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Executive Search Firm News - Management Matters

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Management Matters: is a New Article series dealing with the issues that arise when managing personnel and how to optimize your current staff in a company.

 

How to Make Effective Decisions

August 1st, 2008

 

As the hiring manager of your company, have you ever been on the edge about whether or not to hire a potential new employee? How do you make the right decision? When making crucial decisions it is important to look at the whole picture. It would be beneficial to know how much it costs per new hire at your company, which will help you evaluate the pros and cons of your decision. Will the new hire be worth the money it will cost to hire him or her? As the hiring manager, you need to look at what the new hire will add to the company. Also look at where your company stands as a whole. Can you afford to take a risk right now? Here are four steps to guide you in the decision making process:

 

Bullet Arrow Evaluate the initial impact of the decision
Bullet Arrow Consider the effects of the decision to a broader range
Bullet Arrow Consider the cost/benefit of the decision
Bullet Arrow Pay attention to your gut feeling

 

If you are a visual learner, then try writing a pro-con list, if you are a verbal learner, then find a confidant that you can talk it out with, if you are an internal person, then think it over for a few days.

 

When faced with a difficult decision to make, it is important to look at the problem form multiple points of view. Mindtools.com identifies six different hats to wear in the decision making process.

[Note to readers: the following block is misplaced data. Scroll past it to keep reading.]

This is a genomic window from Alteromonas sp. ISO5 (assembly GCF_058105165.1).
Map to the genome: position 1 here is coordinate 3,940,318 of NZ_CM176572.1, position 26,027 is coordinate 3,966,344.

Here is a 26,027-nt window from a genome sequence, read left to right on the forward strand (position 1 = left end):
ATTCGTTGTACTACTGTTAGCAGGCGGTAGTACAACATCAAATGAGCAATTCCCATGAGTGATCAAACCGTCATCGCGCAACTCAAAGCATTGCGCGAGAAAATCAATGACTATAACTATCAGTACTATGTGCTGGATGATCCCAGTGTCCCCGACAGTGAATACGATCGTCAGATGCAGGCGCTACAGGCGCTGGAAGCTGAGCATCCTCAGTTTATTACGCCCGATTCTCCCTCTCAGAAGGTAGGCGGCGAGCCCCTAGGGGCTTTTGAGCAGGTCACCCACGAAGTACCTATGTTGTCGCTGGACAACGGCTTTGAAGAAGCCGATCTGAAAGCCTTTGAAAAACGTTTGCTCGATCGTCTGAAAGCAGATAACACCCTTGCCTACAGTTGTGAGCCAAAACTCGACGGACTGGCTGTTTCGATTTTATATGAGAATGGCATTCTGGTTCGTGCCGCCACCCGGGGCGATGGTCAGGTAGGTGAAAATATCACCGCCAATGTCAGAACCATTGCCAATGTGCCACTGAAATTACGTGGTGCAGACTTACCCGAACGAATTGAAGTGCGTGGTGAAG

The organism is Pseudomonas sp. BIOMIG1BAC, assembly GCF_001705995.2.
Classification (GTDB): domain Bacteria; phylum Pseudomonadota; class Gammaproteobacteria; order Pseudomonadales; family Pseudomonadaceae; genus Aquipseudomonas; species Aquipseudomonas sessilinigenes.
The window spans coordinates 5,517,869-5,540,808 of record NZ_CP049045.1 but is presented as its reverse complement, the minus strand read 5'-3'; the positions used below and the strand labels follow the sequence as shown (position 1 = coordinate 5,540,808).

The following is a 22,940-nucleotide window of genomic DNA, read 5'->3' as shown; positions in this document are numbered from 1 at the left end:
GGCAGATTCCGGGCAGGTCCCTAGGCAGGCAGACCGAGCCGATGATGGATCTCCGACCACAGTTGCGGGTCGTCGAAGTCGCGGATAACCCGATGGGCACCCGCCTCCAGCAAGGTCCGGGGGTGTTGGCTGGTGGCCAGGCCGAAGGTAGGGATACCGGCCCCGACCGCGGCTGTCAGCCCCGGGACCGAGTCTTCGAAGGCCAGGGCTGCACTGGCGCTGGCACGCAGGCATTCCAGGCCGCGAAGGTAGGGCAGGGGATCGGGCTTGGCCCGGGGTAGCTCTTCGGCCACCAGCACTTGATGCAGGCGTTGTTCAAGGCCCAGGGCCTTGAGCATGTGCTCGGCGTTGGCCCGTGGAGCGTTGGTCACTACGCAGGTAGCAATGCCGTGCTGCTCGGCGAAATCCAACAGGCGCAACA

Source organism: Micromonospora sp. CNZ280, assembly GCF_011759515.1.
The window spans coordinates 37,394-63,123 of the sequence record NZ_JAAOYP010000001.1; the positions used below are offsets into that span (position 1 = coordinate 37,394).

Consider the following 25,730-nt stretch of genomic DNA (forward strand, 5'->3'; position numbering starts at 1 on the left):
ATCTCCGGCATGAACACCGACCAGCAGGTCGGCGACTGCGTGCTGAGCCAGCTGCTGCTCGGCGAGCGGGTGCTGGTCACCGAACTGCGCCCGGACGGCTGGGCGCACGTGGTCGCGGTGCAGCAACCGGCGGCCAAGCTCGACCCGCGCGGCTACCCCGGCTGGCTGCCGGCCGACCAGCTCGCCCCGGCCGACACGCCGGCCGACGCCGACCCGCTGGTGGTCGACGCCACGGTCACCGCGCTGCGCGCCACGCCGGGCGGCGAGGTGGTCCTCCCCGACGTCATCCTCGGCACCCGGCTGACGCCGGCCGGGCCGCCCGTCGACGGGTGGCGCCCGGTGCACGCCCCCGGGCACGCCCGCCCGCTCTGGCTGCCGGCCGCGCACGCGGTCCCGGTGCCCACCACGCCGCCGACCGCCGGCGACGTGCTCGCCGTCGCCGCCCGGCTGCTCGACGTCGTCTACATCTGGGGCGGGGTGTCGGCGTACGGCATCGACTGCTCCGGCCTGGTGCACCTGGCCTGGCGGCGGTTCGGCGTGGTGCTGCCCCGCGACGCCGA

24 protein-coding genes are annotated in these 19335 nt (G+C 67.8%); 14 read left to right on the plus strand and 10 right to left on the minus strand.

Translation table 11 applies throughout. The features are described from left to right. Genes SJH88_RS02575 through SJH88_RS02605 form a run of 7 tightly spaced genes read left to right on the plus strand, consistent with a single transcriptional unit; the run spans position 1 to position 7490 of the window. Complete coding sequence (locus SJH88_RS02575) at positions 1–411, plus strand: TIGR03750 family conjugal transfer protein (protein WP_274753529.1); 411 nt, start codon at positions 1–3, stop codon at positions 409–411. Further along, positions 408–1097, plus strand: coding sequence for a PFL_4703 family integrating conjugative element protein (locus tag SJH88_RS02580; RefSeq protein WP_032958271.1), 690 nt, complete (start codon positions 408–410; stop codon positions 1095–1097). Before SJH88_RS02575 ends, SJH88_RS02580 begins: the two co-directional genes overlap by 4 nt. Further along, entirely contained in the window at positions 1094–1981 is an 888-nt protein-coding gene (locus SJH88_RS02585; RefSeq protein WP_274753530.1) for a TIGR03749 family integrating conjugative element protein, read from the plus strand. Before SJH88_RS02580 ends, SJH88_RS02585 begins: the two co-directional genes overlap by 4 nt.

White Hat:
With this thinking hat, you focus on the data available. Look at the information you have, and see what you can learn from it. Look for gaps in your knowledge and either try to fill them or take account of them.

Red Hat:
'Wearing' the red hat, you look at the decision using intuition, gut reaction, and emotion. Also try to think how other people will react emotionally, and try to understand the intuitive responses of people who do not fully know your reasoning.

Black Hat:
When using black hat thinking, look at things pessimistically, cautiously and defensively. Try to see why ideas and approaches might not work. This is important because it highlights the weak points in a plan or course of action. It allows you to eliminate them, alter your approach, or prepare contingency plans to counter problems that arise.

Black Hat thinking helps to make your plans 'tougher' and more resilient. It can also help you to spot fatal flaws and risks before you embark on a course of action. Black Hat thinking is one of the real benefits of this technique, as many successful people get so used to thinking positively that often they cannot see problems in advance, leaving them under-prepared for difficulties.

Yellow Hat:
The yellow hat helps you to think positively. It is the optimistic viewpoint that helps you to see all the benefits of the decision and the value in it, and spot the opportunities that arise from it. Yellow Hat thinking helps you to keep going when everything looks gloomy and difficult.

Green Hat:
The Green Hat stands for creativity. This is where you can develop creative solutions to a problem. It is a freewheeling way of thinking, in which there is little criticism of ideas. A whole range of creativity tools can help you here.

Blue Hat:
The Blue Hat stands for process control. This is the hat worn by people chairing meetings. When running into difficulties because ideas are running dry, they may direct activity into Green Hat thinking. When contingency plans are needed, they will ask for Black Hat thinking, and so on.


 

 

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